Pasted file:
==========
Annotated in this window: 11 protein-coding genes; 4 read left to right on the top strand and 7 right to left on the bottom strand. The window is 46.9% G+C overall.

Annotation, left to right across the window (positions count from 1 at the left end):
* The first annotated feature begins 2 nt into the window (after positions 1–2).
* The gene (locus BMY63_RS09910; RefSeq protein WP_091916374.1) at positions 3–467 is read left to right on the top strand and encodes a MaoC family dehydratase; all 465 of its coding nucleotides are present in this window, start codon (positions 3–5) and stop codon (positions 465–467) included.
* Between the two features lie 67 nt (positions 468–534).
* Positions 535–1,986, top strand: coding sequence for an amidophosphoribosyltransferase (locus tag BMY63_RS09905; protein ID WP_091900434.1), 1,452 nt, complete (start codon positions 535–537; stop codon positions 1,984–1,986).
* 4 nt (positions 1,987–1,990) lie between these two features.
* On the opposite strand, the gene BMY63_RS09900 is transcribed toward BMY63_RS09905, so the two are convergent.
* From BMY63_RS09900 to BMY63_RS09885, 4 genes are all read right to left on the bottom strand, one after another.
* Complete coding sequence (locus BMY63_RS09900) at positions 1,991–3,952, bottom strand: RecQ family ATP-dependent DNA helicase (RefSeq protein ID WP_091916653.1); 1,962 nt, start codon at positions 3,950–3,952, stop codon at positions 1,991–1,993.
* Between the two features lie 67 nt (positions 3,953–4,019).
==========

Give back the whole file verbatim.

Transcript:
Annotated in this window: 11 protein-coding genes; 4 read left to right on the top strand and 7 right to left on the bottom strand. The window is 46.9% G+C overall.

Annotation, left to right across the window (positions count from 1 at the left end):
* The first annotated feature begins 2 nt into the window (after positions 1–2).
* The gene (locus BMY63_RS09910; RefSeq protein WP_091916374.1) at positions 3–467 is read left to right on the top strand and encodes a MaoC family dehydratase; all 465 of its coding nucleotides are present in this window, start codon (positions 3–5) and stop codon (positions 465–467) included.
* Between the two features lie 67 nt (positions 468–534).
* Positions 535–1,986, top strand: coding sequence for an amidophosphoribosyltransferase (locus tag BMY63_RS09905; protein ID WP_091900434.1), 1,452 nt, complete (start codon positions 535–537; stop codon positions 1,984–1,986).
* 4 nt (positions 1,987–1,990) lie between these two features.
* On the opposite strand, the gene BMY63_RS09900 is transcribed toward BMY63_RS09905, so the two are convergent.
* From BMY63_RS09900 to BMY63_RS09885, 4 genes are all read right to left on the bottom strand, one after another.
* Complete coding sequence (locus BMY63_RS09900) at positions 1,991–3,952, bottom strand: RecQ family ATP-dependent DNA helicase (RefSeq protein ID WP_091916653.1); 1,962 nt, start codon at positions 3,950–3,952, stop codon at positions 1,991–1,993.
* Between the two features lie 67 nt (positions 3,953–4,019).